Faculty Share: Ms. Knapp at San Jose State University

Today, we hear from Stacey Knapp as part of our Faculty Share series. Ms. Knapp is a Lecturer at San Jose State University.

Please speak to the importance of the LMS in your teaching.
I have moved my entire teaching world into the LMS. It has become the backbone of everything I do. From the Gradebook to discussion forums, my students and I depend on Canvas. Even though I have a student centered pedagogy, I count on the tools of the LMS every day.

How do you use the LMS?  What are the LMS features you use and find crucial?
I have tried many LMS systems and Canvas is the only system that I have found to be truly useful. Outcomes, Gradebook, discussions, Collaborative tools and speed grader are all absolutely essential to my teaching.

Do you use the LMS to teach all your courses, or a few?
All of my courses.

Do you access the LMS using a mobile device? If so, for what purposes?
Occasionally, to adjust assignments, if needed, when I am away from my desk.

Have you tried using the gradebook in any way other than keeping grades? Are there other features for which you find new uses?
To track low performing students and contact them.

Is there a particular use of the LMS you’re personally proud of?
I have invested 100s of hours building the sequenced, student-centered interface with the goal of creating a clear, easy-to-navigate architecture. The process was by no means easy, and I learned mostly through my mistakes. At first I overloading the LMS with too much information, creating confusion for students. The solution to this was to create a digital study guide that I now use in tandem with the LMS. The study guide includes my mini-lessons, video lectures, and activities. By removing the bulk of my teaching materials from the LMS, the space now works more like a virtual classroom—a place to go for peer-to-peer discussions, to access learning resources, to turn in your work and see how well you did on your work.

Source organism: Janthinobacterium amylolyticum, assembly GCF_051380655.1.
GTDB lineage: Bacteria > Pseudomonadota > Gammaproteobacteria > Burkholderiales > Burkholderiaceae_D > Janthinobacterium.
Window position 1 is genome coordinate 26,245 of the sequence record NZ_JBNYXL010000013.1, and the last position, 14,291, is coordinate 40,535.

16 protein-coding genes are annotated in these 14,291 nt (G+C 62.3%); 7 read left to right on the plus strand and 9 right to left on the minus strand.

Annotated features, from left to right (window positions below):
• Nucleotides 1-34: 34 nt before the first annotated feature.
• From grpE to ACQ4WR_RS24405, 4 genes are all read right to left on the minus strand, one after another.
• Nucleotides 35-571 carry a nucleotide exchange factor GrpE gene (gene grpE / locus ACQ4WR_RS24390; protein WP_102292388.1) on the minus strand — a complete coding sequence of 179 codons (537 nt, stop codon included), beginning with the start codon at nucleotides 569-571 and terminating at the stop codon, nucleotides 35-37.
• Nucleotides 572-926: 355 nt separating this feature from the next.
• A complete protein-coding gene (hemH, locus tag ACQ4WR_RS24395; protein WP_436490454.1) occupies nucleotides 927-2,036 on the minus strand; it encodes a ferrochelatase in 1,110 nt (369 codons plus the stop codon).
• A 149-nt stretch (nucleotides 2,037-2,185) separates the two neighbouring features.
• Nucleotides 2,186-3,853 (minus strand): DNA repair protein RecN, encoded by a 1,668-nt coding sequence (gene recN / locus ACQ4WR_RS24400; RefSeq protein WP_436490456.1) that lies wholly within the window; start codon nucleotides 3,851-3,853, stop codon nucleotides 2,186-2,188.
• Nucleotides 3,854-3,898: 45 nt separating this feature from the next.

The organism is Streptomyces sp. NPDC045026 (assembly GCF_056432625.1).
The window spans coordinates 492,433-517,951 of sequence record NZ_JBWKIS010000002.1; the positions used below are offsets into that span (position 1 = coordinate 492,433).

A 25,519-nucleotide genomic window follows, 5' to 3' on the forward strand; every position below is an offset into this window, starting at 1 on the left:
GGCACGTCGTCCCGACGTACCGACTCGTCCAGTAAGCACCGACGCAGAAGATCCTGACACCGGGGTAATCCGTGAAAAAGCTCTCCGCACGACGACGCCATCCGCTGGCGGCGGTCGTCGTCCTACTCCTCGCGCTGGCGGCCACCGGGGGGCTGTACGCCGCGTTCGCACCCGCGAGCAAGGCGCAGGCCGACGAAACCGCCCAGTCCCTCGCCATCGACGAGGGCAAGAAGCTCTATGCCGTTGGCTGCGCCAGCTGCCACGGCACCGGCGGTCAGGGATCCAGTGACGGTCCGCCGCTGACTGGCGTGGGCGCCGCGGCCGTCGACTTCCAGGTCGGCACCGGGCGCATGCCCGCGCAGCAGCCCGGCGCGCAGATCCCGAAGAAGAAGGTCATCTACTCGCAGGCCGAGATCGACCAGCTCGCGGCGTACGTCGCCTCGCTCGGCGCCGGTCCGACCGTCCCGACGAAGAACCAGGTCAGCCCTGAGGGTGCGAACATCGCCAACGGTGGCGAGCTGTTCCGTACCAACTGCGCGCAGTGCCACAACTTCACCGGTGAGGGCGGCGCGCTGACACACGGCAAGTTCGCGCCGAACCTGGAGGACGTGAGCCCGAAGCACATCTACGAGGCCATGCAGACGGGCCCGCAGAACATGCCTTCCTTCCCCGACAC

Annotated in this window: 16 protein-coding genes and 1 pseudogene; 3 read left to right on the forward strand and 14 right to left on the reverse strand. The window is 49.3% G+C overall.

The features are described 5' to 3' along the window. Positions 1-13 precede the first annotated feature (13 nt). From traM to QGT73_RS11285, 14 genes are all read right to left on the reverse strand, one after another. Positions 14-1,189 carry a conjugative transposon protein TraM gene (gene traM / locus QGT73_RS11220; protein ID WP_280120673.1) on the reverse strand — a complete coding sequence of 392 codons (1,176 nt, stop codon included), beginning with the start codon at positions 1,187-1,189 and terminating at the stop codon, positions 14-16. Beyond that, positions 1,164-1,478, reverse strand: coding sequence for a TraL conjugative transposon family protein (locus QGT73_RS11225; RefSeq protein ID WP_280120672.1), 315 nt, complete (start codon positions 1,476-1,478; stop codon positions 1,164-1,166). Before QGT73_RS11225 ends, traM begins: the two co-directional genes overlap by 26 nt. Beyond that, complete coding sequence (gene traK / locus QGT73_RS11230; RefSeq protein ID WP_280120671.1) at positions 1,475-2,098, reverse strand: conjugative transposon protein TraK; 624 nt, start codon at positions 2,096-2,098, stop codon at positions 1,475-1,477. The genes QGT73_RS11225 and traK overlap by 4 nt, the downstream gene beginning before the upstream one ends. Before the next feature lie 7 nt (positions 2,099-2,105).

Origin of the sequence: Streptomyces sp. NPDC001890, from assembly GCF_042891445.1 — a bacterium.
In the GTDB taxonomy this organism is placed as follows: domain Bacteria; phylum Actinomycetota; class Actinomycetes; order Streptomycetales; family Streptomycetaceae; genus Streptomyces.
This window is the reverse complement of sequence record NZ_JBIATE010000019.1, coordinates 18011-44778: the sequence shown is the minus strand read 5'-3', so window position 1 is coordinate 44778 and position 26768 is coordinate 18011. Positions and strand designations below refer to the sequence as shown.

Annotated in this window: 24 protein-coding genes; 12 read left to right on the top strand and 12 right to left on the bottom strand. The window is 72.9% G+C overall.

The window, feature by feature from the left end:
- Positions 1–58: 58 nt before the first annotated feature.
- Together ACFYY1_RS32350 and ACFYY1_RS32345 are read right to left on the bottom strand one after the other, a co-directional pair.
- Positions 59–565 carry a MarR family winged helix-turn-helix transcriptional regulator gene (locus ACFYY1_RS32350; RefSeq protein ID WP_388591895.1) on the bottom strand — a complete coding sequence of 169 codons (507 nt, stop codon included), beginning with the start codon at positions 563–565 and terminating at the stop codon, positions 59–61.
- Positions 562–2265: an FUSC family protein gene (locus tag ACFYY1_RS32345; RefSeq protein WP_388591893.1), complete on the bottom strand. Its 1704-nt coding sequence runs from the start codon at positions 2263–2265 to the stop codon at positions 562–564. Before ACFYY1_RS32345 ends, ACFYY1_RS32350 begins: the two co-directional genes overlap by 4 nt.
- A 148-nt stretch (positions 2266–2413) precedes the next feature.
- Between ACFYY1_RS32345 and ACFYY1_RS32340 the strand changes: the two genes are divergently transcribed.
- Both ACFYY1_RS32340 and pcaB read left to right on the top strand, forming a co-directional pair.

I am also proud of my recent project, which is to apply Student Learning Outcomes aligned rubrics to required assignments. This feature better serves students by making grading criterion more transparent (and aligned with course goals) but also helps me write my annual GE assessment reports because the Outcomes tool gathers all of the statistical data. My goal is to share these rubrics with other faculty who are teaching this course. One of my favorite Canvas teaching tools is the “peer review”  (graded) discussion forums where students help each other improve writing. They post their drafts in a small group discussion forum, then read each others’ work and write a “compliment sandwich” that identifies the strengths and weaknesses of their peers’ submissions.

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Article by: Stacey Knapp